Pigmentation Problems of the Nose in Dogs (cont.)

Plastic Dish Nasal Dermatitis

This is a localized form of depigmentation that affects the nose and lips. It is caused by eating out of plastic and rubber dishes that contain the chemical p-benzylhydroquinone. This chemical is absorbed through the skin and inhibits the synthesis of melanin, the substance that produces dark pigment in the skin. The involved skin may also become irritated and inflamed.

Treatment:The problem can be corrected by switching to glass, ceramic, or stainless steel bowls for all the dog's food and water.

Treatment:Prevent further exposure by keeping your dog indoors as much as possible when the sunlight is the most intense-between 9 a.m. and 3 p.m. Letting the dog out on cloudy days does not address the problem, because ultraviolet rays penetrate clouds. Sunscreens are of some aid in protecting dogs who spend time outdoors. Use products containing an SPF greater than 15. Apply the sunscreen 30 to 60 minutes before exposure and again later in the day.

Treat an irritated nose with a skin preparation such as Cortaid that contains 0.5 to 1.0 percent hydrocortisone.

Nasal Solar Dermatitis (Collie Nose)

This is a weepy, crusty dermatitis that affects Collies, Australian Shepherds, Shetland Sheepdogs, and related breeds. It is seen most commonly in sunny regions such as Florida, California, and the mountainous regions of the West. It is caused by lack of pigment on the nose and prolonged exposure to the ultraviolet rays in sunlight. Lack of pigment is hereditary in some dogs, but it can be acquired through skin diseases and scarring.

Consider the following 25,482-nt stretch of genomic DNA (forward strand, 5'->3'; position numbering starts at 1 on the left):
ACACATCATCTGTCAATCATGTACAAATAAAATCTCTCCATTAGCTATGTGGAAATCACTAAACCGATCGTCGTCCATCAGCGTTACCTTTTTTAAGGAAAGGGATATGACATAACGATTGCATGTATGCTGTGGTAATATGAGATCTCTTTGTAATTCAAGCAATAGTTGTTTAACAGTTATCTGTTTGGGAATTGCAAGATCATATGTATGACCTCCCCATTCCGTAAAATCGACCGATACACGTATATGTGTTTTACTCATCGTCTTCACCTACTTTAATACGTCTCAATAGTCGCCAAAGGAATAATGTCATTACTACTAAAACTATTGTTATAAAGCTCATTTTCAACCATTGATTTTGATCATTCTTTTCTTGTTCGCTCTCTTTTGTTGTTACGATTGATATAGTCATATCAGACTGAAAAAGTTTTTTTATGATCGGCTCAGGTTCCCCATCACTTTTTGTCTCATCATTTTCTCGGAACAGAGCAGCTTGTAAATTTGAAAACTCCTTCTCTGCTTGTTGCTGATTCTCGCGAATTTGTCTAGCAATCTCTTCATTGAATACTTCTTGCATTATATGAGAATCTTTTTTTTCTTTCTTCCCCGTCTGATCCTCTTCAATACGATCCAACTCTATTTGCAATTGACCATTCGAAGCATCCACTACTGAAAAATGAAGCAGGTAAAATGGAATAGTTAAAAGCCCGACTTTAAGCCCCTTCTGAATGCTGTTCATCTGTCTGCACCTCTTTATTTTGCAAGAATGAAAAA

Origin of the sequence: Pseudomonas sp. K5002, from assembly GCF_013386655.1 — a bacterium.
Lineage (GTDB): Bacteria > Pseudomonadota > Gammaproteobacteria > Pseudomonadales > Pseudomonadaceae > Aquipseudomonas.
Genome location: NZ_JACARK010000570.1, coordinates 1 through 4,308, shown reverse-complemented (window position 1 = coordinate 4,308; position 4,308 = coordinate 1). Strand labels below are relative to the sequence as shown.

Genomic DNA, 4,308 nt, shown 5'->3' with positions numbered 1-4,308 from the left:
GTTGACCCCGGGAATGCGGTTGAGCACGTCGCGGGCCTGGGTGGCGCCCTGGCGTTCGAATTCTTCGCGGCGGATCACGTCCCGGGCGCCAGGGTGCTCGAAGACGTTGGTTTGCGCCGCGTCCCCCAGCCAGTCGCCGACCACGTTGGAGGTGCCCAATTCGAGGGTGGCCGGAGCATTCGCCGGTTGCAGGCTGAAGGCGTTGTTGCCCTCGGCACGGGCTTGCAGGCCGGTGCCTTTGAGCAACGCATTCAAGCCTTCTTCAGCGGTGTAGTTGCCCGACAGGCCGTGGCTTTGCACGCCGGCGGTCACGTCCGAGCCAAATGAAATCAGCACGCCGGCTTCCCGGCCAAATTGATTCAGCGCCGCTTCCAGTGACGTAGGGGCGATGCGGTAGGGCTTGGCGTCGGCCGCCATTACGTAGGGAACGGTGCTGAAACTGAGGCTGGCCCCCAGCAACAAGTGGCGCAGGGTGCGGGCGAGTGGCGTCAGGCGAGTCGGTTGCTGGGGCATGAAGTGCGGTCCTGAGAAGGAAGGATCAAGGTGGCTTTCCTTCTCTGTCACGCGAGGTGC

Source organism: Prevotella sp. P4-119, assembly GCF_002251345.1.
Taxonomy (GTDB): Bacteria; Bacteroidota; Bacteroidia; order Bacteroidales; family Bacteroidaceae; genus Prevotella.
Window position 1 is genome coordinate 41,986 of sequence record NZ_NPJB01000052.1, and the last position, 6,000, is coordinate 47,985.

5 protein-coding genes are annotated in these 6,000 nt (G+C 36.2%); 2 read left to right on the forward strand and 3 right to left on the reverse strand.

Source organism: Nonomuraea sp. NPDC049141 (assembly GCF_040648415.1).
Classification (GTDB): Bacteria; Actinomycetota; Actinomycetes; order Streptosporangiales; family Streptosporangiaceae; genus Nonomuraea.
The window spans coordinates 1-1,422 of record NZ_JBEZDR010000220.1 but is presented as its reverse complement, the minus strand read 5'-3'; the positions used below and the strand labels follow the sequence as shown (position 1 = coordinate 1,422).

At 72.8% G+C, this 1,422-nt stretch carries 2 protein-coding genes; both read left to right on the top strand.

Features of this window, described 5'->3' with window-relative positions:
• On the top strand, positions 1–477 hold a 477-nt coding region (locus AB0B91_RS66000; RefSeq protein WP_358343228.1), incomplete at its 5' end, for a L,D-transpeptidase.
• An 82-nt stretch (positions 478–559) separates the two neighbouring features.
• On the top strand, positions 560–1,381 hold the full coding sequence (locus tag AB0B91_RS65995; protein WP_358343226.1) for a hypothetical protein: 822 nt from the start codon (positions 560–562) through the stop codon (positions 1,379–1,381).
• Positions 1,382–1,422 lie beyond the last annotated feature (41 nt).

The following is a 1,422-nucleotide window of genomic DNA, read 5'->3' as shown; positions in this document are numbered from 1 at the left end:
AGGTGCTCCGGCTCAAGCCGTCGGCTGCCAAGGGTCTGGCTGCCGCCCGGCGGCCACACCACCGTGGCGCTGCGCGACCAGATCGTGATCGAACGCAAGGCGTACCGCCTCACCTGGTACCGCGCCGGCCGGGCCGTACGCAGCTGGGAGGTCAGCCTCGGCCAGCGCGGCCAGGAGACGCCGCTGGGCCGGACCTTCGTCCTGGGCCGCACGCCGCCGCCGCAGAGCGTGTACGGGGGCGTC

Initially, the skin appears normal except for the lack of black pigment. With exposure to sunlight, the skin at the border between the muzzle and nose becomes irritated. As the irritation continues, hair falls out and the skin begins to ooze and crust. With continued exposure, the skin breaks down. In advanced cases, the whole surface of the nose becomes ulcerated and the tip itself may disappear, leaving unsightly tissue that bleeds easily. Skin cancer may develop.

Nasal solar dermatitis must be distinguished from discoid lupus erythematosus, pemphigus foliaceus, and zinc responsive dermatosis. All three diseases produce a skin reaction similar to nasal solar dermatitis. A distinguishing feature of nasal solar dermatitis is that pigment was lacking before the disease developed. In the other three, the pigment disappears as the disease progresses. Note that once depigmentation occurs in dogs with these diseases, the damaging effects of sunlight add to the problem.

Treatment:Prevent further exposure by keeping your dog indoors as much as possible when the sunlight is the most intense-between 9 a.m. and 3 p.m. Letting the dog out on cloudy days does not address the problem, because ultraviolet rays penetrate clouds. Sunscreens are of some aid in protecting dogs who spend time outdoors. Use products containing an SPF greater than 15. Apply the sunscreen 30 to 60 minutes before exposure and again later in the day.

Treat an irritated nose with a skin preparation such as Cortaid that contains 0.5 to 1.0 percent hydrocortisone.

This article is excerpted from “Dog Owner’s Home Veterinary Handbook” with permission from Wiley Publishing, Inc.